The Elton John biopic, Rocketman, opened this weekend, and it is an amazing film. From 1970 through 1976, his music was inescapable on radio: AM top 40 radio was saturated with Elton songs, and FM progressive rock stations played his deeper album cuts. For several years, Elton John was the biggest musical star on the planet.
So it makes sense, given the success of the recent Queen biopic Bohemian Rhapsody, to give Sir John the same treatment. However, Rocketman is a far more successful film. It begins with Elton stomping down the hallway of a rehab center in an outrageous devil costume with horns and wings. He bursts into a group therapy session, confesses his many sins, and begins talking about his life. As he opens up more and more about his childhood and early career, he gradually removes various parts of his costume, until he eventually looks like everyone else in the group.
What makes Rocketman such a memorable experience is director Dexter Fletcher’s decision to make this a musical, and not a documentary. His willingness to play loose with the chronological sequence of John’s hits, and let them serve the overall narrative of his life may annoy some fans, but it works. Throughout the movie, there are surrealistic sequences of singing and dancing that are wonderfully entertaining.
For example, a very young Reg Dwight (Elton’s real name) is asked to play a song in the local pub. He begins playing piano tentatively, but at the urging of his family quickly rips into “Saturday Night’s Alright For Fighting”. The walls of the pub recede, and an young Elton – several years older – is running through a carnival belting out the lyrics while followed by a troupe of choreographed dancers. It’s a thrilling moment that drives home his promise and talent.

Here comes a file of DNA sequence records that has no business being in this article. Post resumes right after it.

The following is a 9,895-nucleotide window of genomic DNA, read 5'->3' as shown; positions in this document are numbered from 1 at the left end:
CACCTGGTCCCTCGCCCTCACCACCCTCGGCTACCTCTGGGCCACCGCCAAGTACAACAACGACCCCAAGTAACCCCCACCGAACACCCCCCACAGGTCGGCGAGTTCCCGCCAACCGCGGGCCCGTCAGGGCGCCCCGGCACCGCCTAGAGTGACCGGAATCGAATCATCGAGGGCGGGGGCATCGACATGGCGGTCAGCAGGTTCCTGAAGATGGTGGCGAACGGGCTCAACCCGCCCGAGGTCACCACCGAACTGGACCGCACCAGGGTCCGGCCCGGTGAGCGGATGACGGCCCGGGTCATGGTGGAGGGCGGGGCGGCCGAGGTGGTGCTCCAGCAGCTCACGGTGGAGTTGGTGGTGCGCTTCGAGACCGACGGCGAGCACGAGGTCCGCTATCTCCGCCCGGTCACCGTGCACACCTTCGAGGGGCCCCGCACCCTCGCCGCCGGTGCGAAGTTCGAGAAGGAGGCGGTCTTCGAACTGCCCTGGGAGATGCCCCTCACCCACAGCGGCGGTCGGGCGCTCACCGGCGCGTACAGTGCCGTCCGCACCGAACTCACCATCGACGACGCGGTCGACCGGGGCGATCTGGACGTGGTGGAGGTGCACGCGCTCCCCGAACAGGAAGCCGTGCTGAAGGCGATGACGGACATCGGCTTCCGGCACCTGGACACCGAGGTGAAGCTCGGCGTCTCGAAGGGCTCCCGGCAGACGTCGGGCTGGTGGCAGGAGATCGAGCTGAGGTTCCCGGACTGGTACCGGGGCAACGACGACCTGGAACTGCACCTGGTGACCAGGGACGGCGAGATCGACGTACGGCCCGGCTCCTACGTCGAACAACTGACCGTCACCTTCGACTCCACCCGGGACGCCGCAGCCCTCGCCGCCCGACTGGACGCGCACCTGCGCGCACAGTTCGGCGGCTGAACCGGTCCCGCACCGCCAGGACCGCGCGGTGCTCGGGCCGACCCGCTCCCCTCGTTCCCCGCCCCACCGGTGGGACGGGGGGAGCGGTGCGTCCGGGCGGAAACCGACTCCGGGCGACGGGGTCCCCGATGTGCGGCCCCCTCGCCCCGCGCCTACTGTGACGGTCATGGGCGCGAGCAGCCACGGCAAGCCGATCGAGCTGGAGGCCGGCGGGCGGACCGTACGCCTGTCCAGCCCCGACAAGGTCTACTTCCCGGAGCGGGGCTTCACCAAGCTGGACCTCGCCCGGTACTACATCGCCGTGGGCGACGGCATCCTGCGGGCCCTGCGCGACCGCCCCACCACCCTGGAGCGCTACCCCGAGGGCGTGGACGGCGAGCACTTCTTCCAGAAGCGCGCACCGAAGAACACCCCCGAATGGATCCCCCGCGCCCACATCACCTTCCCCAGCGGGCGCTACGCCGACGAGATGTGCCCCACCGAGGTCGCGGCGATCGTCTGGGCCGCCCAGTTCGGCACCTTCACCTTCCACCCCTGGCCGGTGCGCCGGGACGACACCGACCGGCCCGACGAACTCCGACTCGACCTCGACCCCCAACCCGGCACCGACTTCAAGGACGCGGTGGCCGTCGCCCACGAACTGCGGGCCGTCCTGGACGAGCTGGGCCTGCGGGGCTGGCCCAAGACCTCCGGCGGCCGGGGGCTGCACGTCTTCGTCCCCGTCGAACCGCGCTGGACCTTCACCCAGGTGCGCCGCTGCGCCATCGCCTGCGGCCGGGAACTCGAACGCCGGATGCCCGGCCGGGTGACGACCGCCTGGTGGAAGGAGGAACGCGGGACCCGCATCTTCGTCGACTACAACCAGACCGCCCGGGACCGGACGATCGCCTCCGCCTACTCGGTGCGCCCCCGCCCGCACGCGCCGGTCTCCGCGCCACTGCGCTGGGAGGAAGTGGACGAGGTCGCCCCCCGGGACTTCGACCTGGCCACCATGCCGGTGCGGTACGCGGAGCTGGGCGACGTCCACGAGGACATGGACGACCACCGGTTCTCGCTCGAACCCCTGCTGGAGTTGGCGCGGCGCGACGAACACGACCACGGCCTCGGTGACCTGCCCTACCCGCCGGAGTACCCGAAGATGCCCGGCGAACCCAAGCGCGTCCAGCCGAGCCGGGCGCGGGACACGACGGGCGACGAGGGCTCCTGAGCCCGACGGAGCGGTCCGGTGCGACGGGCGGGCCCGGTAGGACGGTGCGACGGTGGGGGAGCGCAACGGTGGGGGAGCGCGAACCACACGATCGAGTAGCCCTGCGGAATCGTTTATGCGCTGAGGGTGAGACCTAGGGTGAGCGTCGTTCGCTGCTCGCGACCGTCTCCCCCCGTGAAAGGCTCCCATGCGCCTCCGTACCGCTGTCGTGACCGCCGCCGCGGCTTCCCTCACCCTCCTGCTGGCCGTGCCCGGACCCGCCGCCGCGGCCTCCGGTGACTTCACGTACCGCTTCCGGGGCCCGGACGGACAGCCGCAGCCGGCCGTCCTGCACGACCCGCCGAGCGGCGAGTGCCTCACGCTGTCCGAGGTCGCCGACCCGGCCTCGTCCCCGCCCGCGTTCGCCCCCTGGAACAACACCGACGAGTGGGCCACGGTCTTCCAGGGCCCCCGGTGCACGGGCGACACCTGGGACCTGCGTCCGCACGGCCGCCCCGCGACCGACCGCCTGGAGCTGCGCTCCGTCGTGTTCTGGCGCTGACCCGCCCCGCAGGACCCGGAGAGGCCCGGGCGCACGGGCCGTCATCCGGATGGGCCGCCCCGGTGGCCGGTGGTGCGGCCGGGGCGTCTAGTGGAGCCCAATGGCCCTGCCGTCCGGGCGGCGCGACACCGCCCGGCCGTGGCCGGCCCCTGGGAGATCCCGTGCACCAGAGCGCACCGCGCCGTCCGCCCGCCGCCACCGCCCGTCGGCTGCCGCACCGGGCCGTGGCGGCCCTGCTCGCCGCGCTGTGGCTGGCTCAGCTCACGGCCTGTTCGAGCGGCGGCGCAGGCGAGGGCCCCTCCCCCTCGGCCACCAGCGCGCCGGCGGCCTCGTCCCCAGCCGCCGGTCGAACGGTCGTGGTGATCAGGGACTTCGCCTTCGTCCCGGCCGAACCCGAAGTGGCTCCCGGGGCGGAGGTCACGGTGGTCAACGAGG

Another highlight is the moment when he and lifelong collaborator Bernie Taupin first meet and agree to work together. As Elton tries out the first few chords of “Your Song” while peering at Bernie’s handwritten lyrics, the audience is swept up into the excitement of their discovery that they are going to be huge.
No rock biopic would be complete without the star’s obligatory descent into drugs and paranoia, and Rocketman pulls no punches. As he gets bigger and bigger, and more and more people depend on his touring to fuel their greed, he gradually succumbs to every temptation given him. And this is where Taron Egerton’s performance as Elton deserves praise: his vocals are extraordinary, and his portrayal of Elton’s slow descent into drug and alcohol-fueled madness is harrowing. He truly deserves an Oscar for his work.
Of course, Elton’s sexual preferences are no secret, and they are an integral part of the story from the beginning. There are some love scenes that, quite frankly, would never have made it to the screen a few years ago. That said, everything in the movie is there for a reason, and nothing is gratuitous. His brief marriage to Renate is covered sympathetically, and his brotherly bond with Bernie is a constant source of strength and stability throughout the turmoil of his career.
The final scenes where Elton confronts his demons, both chemical and familial, are uplifting and satisfying. If you grew up in the 1970s as I did, or you are simply a fan of Elton, Rocketman is a fitting tribute to one of the most talented composers and performers of our lifetime.
I’m very excited to announce that I have a forthcoming book (sometime this fall) from Angelico Press.
BEYOND TENEBRAE: Christian Humanism IN THE TWILIGHT OF THE WEST.
(initial) table of contents if you’re interested:
PrefaceIntroduction: Beyond Tenebrae
Section I: Conserving Christian Humanism• Humanism: A Primer• Humanism: The Corruption of a Word• The Conservative Mind• Burke and Tocqueville• What to Conserve?• Conserving Humanism
Section II: Personalities and Groups• T.E. Hulme: First Conservative of the Twentieth Century• Irving Babbitt’s Longings• Irving Babbitt and the Buddha• The Christian Humanism of Paul Elmer More• The Order Men• Willa Cather• Canon B.I. Bell• The Conversion of Christopher Dawson• Christopher Dawson and the Liberal Arts• The Gray Eminence of Christopher Dawson• Nicholas Berdyaev’s Unorthodoxy• Theodor Haecker: Man of the West• The Inklings• Two Tolkiens, Not One• Sister Madeleva Wolff• Peacenik Prophet: Russell Kirk• St Russell of Mecosta• Eric Voegelin• Eric Voegelin’s Gnosticism• Eric Voegelin’s Order• Flannery O’Connor• Clyde Kilby• Friedrich Hayek’s Intellectual Lineage• Ray Bradbury at His End• Shirley Jackson’s Haunting• Wendelin E Basgall• Julitta Kuhn Basgall• Ronald Reagan’s Ten Words• The Optimism of Ronald Reagan• Walter Miller’s Augustinian Wasteland• Alexander Solzhenitsyn as Prophet• The Ferocity of Marvin O’Connell• The Good Humor of Ralph McInerny• The Beautiful Mess that is Margaret Atwood; Conclusion: Confusions and Hope